In other possible advantages that “Do not use while driving” gives you is it become a resource you can use indoors, where I’d guess 90% discussions about where to go and what to do actually happen, and where 90% of GPS’s won’t ever work.
Other contenders in the mobile wayfinding world seem to be pursuing interfaces built on the metaphors and assumptions of the car-bound “satnav” world e.g. Nokia Maps. Probably as a side-effect of most of their senior management driving to work in suburban technology parks everyday!
Actually, Nokia Maps (at least the last version I used, I switched to GMM and haven’t returned) does something even more bizarre when it starts up and shows you a view of the entire earth’s globe from orbit! I cannot think of a less user-centred, task-appropriate entry point into an application!
The Google mobile team are to be congratulated not only for technical innovation in GMMv2.0, but also having the user-experience savvy to step beyond established cliche in a hot area and think in a context-sensitive, user-centred way about the problem.
As Carlo says:
“I continue to be slightly amazed at the speed with which Google gets these apps and services out, and the overall quality of them, though I guess it’s a testament to the amount of resources they’re throwing at mobile these days.”
Can’t wait to see what’s next.
Lamenting lost futures is not that productive, but it doesn’t stop me enjoying it. Whether it’s the pleasure of reading Ellis’s “Ministry of Space” and thinking “what if?” or looking through popculture futures past as in this Guardian article – it’s generally a sentimental, but thought-provoking activity.
Recently, though, I’ve been thinking about a temporarily lost future that’s closer to home in the realm of mobile UI design. That’s the future that’s been perhaps temporarily lost in the wake of the iPhone’s arrival.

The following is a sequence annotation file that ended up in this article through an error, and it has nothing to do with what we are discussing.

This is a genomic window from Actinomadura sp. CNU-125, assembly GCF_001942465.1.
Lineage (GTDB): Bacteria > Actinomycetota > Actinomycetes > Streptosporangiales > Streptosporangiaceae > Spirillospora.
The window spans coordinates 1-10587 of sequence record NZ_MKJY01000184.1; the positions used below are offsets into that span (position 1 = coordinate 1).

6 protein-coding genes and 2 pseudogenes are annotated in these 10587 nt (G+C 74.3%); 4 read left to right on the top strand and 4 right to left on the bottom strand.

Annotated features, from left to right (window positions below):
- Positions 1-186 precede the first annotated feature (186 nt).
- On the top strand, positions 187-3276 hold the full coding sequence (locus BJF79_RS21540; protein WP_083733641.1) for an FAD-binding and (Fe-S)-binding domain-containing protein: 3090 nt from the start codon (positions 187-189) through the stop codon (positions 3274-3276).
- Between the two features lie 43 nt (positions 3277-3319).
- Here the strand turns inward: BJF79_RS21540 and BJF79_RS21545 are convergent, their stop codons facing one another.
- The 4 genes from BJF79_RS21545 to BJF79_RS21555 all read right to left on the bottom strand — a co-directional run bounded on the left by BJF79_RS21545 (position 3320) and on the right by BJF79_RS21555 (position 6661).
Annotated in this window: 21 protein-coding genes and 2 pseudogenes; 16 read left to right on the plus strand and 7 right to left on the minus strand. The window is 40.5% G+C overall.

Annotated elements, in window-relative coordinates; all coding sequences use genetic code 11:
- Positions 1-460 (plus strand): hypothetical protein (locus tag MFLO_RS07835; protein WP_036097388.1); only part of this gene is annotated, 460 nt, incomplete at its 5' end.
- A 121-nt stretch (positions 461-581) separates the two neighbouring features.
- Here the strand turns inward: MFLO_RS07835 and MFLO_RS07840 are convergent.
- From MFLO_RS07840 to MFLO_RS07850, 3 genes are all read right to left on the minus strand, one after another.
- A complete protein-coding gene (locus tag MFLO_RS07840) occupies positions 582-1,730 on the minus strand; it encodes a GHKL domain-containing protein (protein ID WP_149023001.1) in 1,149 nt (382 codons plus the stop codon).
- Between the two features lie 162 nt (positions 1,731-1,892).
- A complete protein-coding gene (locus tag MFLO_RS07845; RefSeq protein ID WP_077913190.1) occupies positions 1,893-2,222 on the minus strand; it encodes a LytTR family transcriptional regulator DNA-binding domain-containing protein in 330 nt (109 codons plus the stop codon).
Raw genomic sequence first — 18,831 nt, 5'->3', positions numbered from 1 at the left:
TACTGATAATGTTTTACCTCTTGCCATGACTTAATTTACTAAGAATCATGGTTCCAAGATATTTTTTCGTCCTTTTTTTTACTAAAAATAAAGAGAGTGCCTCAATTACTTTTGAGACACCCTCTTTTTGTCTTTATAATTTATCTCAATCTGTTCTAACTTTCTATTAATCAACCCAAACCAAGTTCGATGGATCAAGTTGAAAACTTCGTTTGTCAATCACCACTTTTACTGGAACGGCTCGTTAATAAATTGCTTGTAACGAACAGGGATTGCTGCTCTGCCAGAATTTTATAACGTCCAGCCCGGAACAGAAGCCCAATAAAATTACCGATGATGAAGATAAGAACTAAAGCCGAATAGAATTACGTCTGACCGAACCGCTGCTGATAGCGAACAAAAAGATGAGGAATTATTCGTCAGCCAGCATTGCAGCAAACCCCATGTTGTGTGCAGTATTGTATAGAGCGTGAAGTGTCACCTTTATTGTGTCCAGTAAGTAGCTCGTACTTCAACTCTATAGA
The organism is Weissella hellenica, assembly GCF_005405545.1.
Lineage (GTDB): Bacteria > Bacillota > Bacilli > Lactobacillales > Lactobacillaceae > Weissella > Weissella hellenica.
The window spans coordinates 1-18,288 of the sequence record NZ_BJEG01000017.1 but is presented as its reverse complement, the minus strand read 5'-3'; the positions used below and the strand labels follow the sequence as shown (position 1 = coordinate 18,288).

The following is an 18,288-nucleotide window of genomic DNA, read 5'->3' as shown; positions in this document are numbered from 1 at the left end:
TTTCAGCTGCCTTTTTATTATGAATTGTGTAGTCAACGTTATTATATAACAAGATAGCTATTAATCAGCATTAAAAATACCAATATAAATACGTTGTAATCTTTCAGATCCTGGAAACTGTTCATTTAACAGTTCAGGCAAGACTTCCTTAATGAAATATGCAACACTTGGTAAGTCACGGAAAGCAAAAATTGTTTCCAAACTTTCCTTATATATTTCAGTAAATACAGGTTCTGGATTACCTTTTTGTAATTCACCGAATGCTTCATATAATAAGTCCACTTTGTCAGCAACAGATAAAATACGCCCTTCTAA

A couple of caveats.
Up until June this year. I worked at Nokia in team that created prototype UIs for the Nseries devices, so this could be interpreted as sour-grapes, I suppose.. but I own an iPodTouch, that uses the same UI/OS more-or-less, and love it.
I spoke at SkillSwap Bristol in September (thanks to Laura for the invite) and up until the day I was travelling to Bristol, I didn’t know what I was going to say, but I’d been banging on at people in the pub (esp. Mr. Coates) about the iPhone’s possible impact on interface culture, so I thought I’d put together some of those half-formed thoughts for the evening’s debate.
The slides are on Slideshare (no notes, yet) but the basic riff was that the iPhone is a beautiful, seductive but jealous mistress that craves your attention, and enslaves you to its jaw-dropping gorgeousness at the expense of the world around you.
This, of course, is not entirely true – but it makes for a good starting point for an argument! Of course, nearly all our mobile electronic gewgaws serve in some small way or other to take us away from the here and now.